BM: I wish I'd ever felt anything was too extreme. What I usually feel is that what I've written is too boring, that it's not substantial, that it's not interesting, that it's a dead end. So I wrote a lot of stuff that just got tossed... "Too extreme" is kind of provocative. What did you mean by "extreme"?

RH: I suppose I meant that as you're writing about this fictional you, maybe you stopped at some point and said, "Oh, I can't do that to myself." The sex scenes seem as if they might dance along the edge of that line, if it existed...though it doesn't sound like it did.

BM: I see what you're getting at. With the sex scenes from "Failure to Mate," when he's a sire for all the Silentist women, I didn't think of it as myself. Notice I just said "he." I'm using my name, but there's a lot of distance and alienation in that. I wasn't sitting there, picturing myself holding a clay head of Jesus while women hung upside down in harnesses waiting to receive my seed. I just found the image provocative enough to try to write, and he happened to be my character at the time. I didn't feel like I was trying to say that this was me having sex with all these silent, motionless women. There was just an oddity to it that stayed odd, which is a sign to me to keep writing, keep working in that space. A lot of things got thrown out because they didn't measure up in that way.

RH: The novel has a very surreal situation, but the language is very concrete, and when it's rooted in characters like your mom and dad, the realness of their voices makes the unreal situation sound very convincing.

BM: Borges was great at that. He would take outrageous concepts and speak about them like an old professor, someone you'd been trained never to doubt. I think there are these voices of authority so ingrained in us that when we hear them... it's like reading an encyclopedia. You don't expect it to be full of shit. If it's in the encyclopedia, it's got to be true, right?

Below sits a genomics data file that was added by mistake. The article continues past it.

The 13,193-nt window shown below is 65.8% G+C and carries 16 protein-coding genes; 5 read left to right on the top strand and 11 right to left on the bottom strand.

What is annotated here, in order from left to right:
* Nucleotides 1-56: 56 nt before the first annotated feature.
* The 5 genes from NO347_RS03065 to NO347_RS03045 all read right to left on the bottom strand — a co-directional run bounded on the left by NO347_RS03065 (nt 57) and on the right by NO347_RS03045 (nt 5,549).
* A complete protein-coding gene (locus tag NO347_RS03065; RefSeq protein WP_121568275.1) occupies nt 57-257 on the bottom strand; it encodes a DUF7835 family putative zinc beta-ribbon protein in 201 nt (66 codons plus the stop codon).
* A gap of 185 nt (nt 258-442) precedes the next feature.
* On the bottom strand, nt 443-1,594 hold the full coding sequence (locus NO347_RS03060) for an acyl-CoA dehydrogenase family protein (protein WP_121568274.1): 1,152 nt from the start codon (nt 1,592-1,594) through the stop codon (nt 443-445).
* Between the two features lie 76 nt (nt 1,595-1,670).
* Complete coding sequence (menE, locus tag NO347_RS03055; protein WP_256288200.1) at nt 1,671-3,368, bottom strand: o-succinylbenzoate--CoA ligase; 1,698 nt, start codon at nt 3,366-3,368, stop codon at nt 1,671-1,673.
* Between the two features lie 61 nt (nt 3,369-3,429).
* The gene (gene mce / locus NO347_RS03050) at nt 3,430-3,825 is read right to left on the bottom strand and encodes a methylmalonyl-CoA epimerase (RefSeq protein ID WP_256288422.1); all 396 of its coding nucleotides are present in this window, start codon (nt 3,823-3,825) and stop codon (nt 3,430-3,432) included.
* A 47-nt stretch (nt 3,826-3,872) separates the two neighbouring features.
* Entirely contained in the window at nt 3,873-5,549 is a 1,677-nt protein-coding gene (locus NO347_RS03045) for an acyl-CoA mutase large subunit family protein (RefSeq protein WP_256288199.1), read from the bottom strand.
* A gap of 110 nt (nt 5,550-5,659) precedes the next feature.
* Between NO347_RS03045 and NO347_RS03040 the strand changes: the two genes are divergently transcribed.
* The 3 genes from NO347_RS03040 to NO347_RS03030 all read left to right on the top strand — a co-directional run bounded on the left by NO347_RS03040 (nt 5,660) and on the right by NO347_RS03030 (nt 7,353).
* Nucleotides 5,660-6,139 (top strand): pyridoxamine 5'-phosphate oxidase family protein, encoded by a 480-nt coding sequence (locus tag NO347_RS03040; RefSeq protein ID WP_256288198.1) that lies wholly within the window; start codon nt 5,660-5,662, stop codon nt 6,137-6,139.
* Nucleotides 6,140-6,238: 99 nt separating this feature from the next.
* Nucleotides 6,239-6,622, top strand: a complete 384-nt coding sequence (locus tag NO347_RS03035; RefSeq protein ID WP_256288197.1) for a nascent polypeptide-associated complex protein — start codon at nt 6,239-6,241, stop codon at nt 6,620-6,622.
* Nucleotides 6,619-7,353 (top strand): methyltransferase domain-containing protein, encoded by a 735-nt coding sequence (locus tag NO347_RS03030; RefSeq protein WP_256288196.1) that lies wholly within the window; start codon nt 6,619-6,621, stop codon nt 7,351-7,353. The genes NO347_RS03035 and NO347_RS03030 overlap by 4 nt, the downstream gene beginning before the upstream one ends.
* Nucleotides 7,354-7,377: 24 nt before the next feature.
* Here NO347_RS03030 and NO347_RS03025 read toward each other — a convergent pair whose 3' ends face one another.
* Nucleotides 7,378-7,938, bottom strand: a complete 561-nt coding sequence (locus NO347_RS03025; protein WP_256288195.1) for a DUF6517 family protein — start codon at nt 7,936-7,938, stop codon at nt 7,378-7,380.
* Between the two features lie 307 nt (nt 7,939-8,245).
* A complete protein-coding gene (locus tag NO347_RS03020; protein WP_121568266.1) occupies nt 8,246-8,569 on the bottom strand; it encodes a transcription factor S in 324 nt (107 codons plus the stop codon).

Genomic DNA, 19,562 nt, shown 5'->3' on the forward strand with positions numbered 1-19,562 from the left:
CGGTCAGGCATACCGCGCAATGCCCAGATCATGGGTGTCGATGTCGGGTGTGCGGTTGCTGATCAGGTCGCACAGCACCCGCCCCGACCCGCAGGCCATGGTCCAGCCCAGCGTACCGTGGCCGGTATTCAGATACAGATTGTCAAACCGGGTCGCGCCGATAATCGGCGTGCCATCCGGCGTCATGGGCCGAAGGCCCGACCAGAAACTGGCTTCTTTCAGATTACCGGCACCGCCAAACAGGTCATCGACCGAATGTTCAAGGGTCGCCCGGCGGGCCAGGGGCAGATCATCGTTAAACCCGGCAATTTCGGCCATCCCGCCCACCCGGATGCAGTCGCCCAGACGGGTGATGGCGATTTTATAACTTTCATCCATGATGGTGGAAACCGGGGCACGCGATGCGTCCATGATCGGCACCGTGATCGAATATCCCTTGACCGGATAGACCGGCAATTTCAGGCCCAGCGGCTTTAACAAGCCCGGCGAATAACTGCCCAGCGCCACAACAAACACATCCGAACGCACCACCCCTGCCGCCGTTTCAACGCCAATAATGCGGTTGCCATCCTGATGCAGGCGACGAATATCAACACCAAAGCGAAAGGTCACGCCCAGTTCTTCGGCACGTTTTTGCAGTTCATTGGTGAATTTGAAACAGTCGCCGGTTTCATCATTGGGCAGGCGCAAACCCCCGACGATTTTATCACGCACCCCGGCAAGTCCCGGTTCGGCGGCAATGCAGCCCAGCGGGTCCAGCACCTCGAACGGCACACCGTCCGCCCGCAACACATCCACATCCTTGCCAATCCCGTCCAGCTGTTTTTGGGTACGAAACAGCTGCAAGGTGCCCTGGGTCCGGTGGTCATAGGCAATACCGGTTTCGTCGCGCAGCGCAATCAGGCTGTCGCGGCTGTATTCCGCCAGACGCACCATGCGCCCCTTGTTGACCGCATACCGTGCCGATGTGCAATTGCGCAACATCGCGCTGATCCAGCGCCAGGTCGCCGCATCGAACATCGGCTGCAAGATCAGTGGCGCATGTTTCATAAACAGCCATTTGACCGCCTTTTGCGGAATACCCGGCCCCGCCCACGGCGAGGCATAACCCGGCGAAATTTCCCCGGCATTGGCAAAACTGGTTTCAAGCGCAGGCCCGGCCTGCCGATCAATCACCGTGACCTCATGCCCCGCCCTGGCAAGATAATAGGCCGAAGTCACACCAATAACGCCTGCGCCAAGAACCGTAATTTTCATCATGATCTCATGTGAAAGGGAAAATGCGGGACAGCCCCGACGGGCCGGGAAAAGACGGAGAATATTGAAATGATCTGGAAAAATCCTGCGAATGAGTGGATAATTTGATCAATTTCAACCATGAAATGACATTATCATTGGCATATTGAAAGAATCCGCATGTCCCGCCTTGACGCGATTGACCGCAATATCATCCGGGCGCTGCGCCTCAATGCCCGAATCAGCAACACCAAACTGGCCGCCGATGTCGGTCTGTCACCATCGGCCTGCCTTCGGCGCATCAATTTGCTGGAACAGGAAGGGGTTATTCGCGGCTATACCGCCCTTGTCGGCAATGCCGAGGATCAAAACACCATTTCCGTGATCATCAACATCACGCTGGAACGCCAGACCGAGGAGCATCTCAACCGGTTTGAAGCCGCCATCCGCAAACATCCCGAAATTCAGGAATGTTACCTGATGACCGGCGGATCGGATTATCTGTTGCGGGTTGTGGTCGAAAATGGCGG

I'm attracted to those voices because the concepts I write about are so outlandish, certainly not possible in the real world, and the voices are an opportunity for me to make the concepts seem like they might be possible after all.

RH: The voices are often self-referential, but not in a way that calls too much attention to itself and interferes with the storytelling.

BM: That's good to hear. I wasn't trying to be cute and winky-winky metafictional, I was trying to describe the sense of lack I feel after I've written something.The metafiction, to me, was an attempt to reflect how we feel when, as intense as we feel when we read a book, the book always has to be closed. We always have to leave that space. No matter how vivid or powerful the book is, we always have to close it and go back out into our dull life. It's about how we feel when we read, how private it is, and also how disappointed a writer can feel at the end, when you realize that all you've done is written a book, and it can be thrown away, ignored, dismissed. That's really frustrating and sad.